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Workforce development programs such as boot camps and career pathways training programs are designed to help workers quickly gain the in-demand skills and credentials they need to transition into high-demand, higher-wage jobs in specific sectors or grow within their current roles or companies.
But there is little research on how effective these types of programs are, specifically for people of color. In fact, a Joint Center for Political and Economic Studies analysis released just this year found less than a handful of evaluations of career pathway training programs report on trainee outcomes by race.
Drawing from interviews with 3,824 graduates of 2U-powered university boot camps, a new study by Gallup and educational technology company 2U looks at how effective tech boot camp programs are for graduates from various backgrounds, including populations traditionally underrepresented in technology jobs, such as people of color and women.
Salaries Rose After Graduation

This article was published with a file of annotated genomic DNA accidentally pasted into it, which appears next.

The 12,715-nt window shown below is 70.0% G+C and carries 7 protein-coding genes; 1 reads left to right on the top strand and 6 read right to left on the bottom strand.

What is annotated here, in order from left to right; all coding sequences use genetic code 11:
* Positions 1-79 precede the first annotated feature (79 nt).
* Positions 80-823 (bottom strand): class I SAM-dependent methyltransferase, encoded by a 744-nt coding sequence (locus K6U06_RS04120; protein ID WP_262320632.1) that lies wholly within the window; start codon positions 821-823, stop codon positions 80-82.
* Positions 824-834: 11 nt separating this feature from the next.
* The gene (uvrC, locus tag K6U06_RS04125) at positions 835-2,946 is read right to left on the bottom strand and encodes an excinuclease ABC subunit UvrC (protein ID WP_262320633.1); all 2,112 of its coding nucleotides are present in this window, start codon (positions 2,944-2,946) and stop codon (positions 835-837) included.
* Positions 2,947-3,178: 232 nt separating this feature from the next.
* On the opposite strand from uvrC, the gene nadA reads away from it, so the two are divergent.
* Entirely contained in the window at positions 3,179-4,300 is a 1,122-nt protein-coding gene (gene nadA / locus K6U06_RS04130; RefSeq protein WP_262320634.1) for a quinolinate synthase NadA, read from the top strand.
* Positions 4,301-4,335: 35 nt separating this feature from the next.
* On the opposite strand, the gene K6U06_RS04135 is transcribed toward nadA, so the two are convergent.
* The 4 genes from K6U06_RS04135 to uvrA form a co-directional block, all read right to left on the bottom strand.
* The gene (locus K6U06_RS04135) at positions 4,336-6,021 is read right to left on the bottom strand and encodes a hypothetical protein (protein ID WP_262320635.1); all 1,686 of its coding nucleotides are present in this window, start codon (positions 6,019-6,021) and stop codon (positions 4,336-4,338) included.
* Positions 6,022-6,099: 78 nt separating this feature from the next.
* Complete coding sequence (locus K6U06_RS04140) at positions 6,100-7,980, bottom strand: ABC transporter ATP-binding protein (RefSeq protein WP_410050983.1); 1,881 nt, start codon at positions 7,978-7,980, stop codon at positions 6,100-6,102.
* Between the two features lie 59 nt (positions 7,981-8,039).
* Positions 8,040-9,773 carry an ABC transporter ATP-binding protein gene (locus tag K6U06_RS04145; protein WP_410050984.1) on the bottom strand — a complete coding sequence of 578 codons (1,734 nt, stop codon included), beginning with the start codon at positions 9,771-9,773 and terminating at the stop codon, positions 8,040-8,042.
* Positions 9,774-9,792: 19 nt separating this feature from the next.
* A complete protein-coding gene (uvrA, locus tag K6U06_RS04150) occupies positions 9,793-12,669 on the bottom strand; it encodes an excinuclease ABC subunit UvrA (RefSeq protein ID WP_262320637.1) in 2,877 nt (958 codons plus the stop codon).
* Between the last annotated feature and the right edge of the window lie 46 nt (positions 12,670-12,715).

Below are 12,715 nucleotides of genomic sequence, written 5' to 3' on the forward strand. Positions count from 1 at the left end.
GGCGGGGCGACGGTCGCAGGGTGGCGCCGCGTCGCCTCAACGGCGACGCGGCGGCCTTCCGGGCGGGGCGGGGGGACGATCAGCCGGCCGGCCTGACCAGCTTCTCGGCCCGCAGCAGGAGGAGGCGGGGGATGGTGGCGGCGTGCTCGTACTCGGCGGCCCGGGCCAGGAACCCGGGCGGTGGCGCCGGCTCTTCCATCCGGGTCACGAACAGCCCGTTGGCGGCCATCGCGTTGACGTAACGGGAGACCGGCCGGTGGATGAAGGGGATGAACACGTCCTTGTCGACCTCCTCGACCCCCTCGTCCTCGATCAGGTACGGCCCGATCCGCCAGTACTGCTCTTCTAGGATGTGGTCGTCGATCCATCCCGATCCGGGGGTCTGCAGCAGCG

Although it may not have been the main driver of why they enrolled in boot camps, all boot camp graduates surveyed reported making more money shortly after graduation than they were earning before -- regardless of their race or ethnicity, gender, age and whether they live in urban or rural areas.
One year after graduation, the median salary for all boot camp graduates surveyed was $11,000 higher than what they reported making the year they graduated. And the median income growth in the year following boot camp graduation was 17%. Median pay increased across all groups of boot camp graduates surveyed, regardless of race, gender, age and urbanicity, with growth ranging from 6% to 21%.
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